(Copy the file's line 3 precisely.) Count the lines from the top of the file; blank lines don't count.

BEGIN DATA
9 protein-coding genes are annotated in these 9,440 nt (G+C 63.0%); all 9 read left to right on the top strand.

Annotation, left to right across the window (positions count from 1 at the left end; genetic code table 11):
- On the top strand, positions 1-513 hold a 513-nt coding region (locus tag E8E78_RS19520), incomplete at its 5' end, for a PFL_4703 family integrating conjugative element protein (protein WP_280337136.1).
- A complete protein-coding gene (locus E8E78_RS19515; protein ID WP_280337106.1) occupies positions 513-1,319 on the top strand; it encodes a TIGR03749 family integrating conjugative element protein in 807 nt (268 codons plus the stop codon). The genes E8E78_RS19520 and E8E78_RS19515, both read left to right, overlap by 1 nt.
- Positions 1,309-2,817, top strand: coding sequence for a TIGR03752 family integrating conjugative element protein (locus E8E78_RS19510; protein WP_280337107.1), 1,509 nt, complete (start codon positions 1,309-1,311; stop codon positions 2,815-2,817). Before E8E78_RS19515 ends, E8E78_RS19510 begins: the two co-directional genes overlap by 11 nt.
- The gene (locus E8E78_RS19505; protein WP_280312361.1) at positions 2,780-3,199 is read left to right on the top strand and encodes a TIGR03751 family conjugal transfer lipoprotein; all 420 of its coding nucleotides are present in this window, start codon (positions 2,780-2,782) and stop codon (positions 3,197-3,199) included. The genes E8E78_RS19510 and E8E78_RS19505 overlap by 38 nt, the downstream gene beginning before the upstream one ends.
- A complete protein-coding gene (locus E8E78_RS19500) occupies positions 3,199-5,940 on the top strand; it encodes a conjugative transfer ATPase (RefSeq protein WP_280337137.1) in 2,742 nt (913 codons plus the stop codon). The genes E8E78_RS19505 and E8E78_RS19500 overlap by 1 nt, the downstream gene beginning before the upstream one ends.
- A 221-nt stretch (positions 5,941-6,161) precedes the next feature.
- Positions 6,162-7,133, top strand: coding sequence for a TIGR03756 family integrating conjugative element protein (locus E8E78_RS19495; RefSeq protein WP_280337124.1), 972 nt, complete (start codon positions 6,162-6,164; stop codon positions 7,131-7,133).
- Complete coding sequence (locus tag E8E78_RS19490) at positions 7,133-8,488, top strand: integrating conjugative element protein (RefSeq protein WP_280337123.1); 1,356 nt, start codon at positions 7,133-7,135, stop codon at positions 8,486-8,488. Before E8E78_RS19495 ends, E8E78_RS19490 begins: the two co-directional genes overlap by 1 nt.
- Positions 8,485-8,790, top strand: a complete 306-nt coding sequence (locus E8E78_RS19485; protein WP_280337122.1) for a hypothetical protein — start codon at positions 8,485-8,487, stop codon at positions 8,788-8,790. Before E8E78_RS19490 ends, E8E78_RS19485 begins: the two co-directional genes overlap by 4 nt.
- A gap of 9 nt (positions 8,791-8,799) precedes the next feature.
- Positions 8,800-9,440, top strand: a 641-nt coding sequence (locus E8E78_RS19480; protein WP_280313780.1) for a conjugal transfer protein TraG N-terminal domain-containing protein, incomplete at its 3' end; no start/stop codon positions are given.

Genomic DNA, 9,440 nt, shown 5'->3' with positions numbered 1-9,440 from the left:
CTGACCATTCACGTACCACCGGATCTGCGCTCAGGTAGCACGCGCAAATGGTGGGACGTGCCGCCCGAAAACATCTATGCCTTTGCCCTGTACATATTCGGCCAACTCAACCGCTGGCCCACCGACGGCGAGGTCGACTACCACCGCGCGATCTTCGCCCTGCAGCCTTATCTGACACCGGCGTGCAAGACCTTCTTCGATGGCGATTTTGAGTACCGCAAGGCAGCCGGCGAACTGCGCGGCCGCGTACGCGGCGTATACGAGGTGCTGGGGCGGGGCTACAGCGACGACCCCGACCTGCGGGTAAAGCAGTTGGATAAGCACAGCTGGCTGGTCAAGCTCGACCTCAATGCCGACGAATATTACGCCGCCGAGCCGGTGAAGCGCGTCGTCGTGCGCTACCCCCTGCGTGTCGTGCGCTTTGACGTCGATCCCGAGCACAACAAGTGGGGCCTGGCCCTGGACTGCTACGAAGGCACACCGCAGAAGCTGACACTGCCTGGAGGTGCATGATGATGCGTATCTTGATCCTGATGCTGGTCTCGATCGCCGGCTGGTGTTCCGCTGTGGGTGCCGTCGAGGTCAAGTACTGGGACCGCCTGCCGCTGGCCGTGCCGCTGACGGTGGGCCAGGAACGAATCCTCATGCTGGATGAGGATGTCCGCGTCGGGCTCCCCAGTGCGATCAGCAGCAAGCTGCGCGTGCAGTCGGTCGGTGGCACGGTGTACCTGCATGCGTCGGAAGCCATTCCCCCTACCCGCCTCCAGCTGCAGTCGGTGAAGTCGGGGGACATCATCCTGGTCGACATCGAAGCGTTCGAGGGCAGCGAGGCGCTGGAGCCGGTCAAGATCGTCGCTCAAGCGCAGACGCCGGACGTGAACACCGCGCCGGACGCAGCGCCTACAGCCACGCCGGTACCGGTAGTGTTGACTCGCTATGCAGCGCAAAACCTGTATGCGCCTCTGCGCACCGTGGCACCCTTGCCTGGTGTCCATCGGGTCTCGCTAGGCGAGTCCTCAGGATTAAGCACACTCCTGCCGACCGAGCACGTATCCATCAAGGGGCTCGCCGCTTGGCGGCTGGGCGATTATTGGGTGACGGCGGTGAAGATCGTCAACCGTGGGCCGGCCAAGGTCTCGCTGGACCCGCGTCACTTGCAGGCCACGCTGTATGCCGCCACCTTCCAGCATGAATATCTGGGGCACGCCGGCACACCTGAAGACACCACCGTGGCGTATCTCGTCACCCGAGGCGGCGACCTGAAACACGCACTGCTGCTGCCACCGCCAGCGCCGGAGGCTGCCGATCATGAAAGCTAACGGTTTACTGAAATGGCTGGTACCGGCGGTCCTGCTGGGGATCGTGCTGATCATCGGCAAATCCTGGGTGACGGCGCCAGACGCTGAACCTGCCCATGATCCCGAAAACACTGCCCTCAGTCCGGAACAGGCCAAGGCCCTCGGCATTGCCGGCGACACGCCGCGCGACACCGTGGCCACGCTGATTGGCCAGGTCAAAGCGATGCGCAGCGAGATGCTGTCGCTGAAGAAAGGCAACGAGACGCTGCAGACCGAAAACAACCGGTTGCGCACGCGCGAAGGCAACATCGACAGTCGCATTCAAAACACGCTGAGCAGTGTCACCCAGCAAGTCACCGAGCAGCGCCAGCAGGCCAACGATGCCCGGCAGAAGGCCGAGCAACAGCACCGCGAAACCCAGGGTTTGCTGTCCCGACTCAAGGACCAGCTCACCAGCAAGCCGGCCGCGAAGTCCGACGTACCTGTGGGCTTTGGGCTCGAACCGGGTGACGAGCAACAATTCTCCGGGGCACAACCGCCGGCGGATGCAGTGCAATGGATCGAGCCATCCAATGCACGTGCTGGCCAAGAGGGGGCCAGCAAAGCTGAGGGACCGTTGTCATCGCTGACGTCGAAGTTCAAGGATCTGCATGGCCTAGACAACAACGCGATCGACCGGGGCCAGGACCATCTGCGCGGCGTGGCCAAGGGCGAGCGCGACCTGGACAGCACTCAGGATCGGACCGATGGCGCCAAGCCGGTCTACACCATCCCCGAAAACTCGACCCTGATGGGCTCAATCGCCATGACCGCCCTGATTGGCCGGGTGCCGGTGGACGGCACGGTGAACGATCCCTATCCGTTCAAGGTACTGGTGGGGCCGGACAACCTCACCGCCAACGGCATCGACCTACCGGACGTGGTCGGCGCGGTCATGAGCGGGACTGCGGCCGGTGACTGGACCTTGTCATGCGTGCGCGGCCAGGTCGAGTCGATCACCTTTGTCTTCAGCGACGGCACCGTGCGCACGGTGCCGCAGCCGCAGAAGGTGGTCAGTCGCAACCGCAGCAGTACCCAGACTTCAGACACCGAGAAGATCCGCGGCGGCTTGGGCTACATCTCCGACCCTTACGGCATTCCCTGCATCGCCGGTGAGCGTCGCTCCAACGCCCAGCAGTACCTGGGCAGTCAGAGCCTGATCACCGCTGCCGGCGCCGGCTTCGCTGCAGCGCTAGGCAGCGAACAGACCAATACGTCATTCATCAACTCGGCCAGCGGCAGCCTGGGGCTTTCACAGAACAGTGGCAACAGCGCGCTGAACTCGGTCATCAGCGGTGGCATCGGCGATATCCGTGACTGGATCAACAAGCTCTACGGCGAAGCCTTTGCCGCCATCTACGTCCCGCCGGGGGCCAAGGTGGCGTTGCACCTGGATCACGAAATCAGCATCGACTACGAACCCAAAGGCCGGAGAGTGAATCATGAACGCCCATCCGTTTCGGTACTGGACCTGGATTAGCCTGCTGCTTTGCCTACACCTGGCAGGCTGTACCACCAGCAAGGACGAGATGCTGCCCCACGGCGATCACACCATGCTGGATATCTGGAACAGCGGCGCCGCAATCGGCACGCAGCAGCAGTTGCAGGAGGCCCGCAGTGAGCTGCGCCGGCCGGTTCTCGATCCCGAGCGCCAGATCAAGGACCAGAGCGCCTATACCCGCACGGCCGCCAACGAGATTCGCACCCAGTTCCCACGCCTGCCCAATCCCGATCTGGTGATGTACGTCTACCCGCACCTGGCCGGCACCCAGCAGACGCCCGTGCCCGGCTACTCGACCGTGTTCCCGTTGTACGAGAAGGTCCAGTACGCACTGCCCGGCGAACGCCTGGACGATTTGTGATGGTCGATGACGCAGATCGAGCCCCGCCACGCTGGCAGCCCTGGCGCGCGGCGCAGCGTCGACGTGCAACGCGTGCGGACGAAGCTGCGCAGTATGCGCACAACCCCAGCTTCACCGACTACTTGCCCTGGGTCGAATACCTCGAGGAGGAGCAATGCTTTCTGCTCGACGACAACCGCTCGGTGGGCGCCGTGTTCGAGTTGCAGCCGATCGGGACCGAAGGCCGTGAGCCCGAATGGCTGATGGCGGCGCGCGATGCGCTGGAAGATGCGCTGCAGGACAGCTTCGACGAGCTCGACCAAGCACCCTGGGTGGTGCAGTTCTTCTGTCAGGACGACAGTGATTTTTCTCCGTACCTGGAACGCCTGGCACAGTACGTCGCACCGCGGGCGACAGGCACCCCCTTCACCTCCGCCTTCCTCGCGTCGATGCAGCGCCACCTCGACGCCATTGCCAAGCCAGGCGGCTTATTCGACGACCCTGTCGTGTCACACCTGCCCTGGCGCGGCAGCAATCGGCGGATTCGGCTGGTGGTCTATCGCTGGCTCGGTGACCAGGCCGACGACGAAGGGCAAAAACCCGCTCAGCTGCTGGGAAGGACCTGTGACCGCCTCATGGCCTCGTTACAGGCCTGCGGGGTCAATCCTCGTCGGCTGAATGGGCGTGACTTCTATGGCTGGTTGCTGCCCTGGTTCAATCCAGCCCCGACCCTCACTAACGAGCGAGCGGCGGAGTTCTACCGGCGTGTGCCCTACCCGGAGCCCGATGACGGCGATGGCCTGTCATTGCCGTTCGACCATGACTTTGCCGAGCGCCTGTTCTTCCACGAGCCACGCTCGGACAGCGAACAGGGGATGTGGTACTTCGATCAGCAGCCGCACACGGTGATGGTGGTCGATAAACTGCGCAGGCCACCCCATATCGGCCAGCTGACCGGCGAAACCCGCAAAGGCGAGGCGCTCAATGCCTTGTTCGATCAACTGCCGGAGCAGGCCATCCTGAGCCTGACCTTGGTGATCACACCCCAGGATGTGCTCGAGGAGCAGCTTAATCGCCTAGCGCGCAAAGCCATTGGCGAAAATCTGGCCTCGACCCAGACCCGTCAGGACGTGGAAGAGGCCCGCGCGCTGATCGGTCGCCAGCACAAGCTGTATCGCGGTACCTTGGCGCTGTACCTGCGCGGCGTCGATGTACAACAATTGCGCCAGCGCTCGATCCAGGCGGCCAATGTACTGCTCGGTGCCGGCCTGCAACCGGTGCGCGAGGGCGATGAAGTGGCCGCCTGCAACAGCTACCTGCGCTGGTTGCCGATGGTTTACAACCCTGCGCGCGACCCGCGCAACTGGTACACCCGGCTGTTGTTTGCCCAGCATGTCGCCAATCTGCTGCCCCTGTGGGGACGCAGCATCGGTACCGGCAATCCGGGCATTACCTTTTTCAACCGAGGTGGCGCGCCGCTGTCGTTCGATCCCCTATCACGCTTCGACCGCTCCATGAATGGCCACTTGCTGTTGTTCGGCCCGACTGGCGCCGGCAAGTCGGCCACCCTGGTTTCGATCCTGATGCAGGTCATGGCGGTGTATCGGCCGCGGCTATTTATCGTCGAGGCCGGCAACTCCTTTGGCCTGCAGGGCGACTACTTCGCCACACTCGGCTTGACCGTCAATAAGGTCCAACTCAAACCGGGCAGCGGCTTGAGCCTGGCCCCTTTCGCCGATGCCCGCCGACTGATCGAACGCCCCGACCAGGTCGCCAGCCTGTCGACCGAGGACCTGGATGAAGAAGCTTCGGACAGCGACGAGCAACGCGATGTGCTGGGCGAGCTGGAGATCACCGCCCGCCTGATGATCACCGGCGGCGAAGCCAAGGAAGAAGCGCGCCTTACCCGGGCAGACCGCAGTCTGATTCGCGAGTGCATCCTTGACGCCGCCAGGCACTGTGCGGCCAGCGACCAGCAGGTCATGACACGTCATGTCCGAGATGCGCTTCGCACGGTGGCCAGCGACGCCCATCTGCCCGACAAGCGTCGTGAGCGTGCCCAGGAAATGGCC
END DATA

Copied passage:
- On the top strand, positions 1-513 hold a 513-nt coding region (locus tag E8E78_RS19520), incomplete at its 5' end, for a PFL_4703 family integrating conjugative element protein (protein WP_280337136.1).